TFSA Investors: 2 Dividend Stocks I’d Buy and Hold Forever

TFSA investors can earn worry-free income through these top Canadian dividend stocks.

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Investing in Canadian dividend stocks with strong fundamentals and a growing earnings base can help generate worry-free passive income for decades. One can also leverage the TFSA (Tax-Free Savings Account) to earn tax-free dividends. 

With this background, here are two dividend stocks to buy and hold forever. 

TFSA Stock #1

TFSA investors seeking steady dividend income can turn to Enbridge (TSX:ENB), a top energy infrastructure company popular for its stellar dividend payments. Indeed, Enbridge has a remarkable dividend payment history of over 69 years. Moreover, Enbridge has uninterruptedly paid dividends for an impressive 29 years. 

The energy company’s stellar dividend payment and growth history show management’s commitment to enhancing its shareholders’ value. Moreover, it reflects the resiliency of its business model, which generates growing earnings and distributable cash flow (DCF) per share.

As a key player in North America’s energy value chain, Enbridge’s role in oil and gas transportation ensures high asset utilization regardless of market conditions. Moreover, its highly diversified revenue streams, long-term contracts, and power purchase agreements position it well to consistently generate solid earnings and distributable cash flow (DCF) per share, which drives its dividend payouts. 

Enbridge’s leadership sees dividend growth as an integral part of its value proposition for its shareholders. This steadfast commitment suggests the potential for continued dividend increases in the years ahead, supported by a sustainable target payout ratio of 60 to 70% of DCF.

In the future, Enbridge expects to grow its earnings per share (EPS) and DCF per share at a compound annual growth rate (CAGR) of 4 to 6% and 3%, respectively, until 2026. After 2026, Enbridge projects its EPS and DCF per share to grow at a CAGR of approximately 5%. This will facilitate the company increasing its dividend at a mid-single-digit rate in the long term.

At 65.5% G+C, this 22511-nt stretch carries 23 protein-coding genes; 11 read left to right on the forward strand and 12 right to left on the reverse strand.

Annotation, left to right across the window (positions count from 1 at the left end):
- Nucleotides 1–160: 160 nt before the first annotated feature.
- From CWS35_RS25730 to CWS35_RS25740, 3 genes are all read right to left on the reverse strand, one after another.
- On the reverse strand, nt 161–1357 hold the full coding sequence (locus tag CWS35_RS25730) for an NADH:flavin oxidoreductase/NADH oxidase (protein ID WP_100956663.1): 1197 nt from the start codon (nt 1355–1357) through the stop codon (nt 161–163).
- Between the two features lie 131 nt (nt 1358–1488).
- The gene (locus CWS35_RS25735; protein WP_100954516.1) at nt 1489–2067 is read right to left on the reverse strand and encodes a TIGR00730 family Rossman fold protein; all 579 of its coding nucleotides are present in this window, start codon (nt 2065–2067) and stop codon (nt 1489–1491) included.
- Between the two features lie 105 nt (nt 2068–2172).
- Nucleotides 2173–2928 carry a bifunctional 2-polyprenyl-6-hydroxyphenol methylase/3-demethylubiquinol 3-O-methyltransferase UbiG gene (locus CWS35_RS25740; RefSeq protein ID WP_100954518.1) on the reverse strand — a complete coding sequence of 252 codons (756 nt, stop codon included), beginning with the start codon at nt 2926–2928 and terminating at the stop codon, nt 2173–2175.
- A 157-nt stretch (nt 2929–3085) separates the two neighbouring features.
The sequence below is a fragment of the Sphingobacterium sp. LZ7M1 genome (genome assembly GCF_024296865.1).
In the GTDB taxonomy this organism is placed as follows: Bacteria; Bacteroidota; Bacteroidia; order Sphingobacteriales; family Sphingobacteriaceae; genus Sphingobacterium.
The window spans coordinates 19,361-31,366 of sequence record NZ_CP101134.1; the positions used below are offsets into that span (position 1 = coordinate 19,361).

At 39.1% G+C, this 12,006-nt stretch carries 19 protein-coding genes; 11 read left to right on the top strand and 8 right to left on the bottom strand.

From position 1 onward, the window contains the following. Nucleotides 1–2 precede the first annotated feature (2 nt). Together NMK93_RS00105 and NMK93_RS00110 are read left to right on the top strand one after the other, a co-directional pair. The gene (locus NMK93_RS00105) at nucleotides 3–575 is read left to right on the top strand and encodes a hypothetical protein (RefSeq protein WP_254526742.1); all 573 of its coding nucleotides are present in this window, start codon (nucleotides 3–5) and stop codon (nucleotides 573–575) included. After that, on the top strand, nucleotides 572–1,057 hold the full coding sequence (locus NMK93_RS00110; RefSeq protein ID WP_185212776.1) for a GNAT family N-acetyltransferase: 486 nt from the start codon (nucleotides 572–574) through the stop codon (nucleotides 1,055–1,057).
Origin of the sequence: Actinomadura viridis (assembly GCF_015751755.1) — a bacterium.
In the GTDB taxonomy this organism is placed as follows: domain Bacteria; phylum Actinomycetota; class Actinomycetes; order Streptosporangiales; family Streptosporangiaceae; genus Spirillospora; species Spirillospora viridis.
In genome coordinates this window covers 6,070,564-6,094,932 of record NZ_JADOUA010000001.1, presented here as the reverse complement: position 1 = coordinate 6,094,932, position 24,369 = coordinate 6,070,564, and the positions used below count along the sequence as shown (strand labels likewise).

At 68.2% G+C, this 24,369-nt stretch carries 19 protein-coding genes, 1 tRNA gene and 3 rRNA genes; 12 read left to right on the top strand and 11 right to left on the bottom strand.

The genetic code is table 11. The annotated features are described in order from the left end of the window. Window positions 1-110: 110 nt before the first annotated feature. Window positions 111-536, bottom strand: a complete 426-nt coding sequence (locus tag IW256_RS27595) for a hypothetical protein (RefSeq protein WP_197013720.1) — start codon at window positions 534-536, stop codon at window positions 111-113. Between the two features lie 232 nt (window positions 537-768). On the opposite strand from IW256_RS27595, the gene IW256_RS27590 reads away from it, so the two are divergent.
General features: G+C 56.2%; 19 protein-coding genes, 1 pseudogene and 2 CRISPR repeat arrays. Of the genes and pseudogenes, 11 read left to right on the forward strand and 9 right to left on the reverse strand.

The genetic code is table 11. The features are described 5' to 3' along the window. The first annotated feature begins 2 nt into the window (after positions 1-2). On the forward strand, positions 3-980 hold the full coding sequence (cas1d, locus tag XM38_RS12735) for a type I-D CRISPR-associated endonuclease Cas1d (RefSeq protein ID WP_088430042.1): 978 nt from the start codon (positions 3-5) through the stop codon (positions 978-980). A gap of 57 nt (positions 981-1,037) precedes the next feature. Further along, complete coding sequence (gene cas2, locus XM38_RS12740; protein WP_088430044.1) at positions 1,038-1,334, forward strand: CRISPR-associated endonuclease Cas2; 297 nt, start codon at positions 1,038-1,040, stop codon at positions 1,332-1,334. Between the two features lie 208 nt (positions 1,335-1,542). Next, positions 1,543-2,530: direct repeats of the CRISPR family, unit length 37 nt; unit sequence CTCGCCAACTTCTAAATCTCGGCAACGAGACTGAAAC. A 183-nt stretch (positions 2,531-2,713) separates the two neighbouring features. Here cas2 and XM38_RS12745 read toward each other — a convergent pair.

While Enbridge is well positioned to enhance its shareholders’ returns through higher dividends, it offers a compelling yield of 7.3% (based on its closing price of $50.33 on May 15). 

TFSA Stock#2

Investors seeking reliable dividend income could consider investing in shares of leading utility companies. Notably, utility companies benefit from their regulated assets, which generate predictable cash flows and support dividend payouts. Within the utility sector, TFSA investors could consider adding shares of Fortis (TSX:FTS). 

This regulated electric utility company owns diversified utility businesses and generates predictable and growing cash flow in all market conditions. This enables Fortis to uninterruptedly pay and increase its dividend payments. 

It’s worth highlighting that Fortis has increased its dividend for 50 consecutive years. Moreover, its growing regulated rate base suggests that the company will likely increase its dividend in the upcoming years. 

Fortis’ multi-billion capital program will drive its rate base in the future. The company expects its rate base to increase at a CAGR of 6.3% through 2028. Thanks to its growing rate base, Fortis will likely increase its dividend at a CAGR of 4 to 6% during the same period. FTS stocks’ dividend payouts are well-protected. Moreover, it offers a yield of 4.2%, near the current levels.

This article represents the opinion of the writer, who may disagree with the “official” recommendation position of a Motley Fool premium service or advisor. We’re Motley! Questioning an investing thesis — even one of our own — helps us all think critically about investing and make decisions that help us become smarter, happier, and richer, so we sometimes publish articles that may not be in line with recommendations, rankings or other content.

Fool contributor Sneha Nahata has no position in any of the stocks mentioned. The Motley Fool recommends Enbridge and Fortis. The Motley Fool has a disclosure policy.

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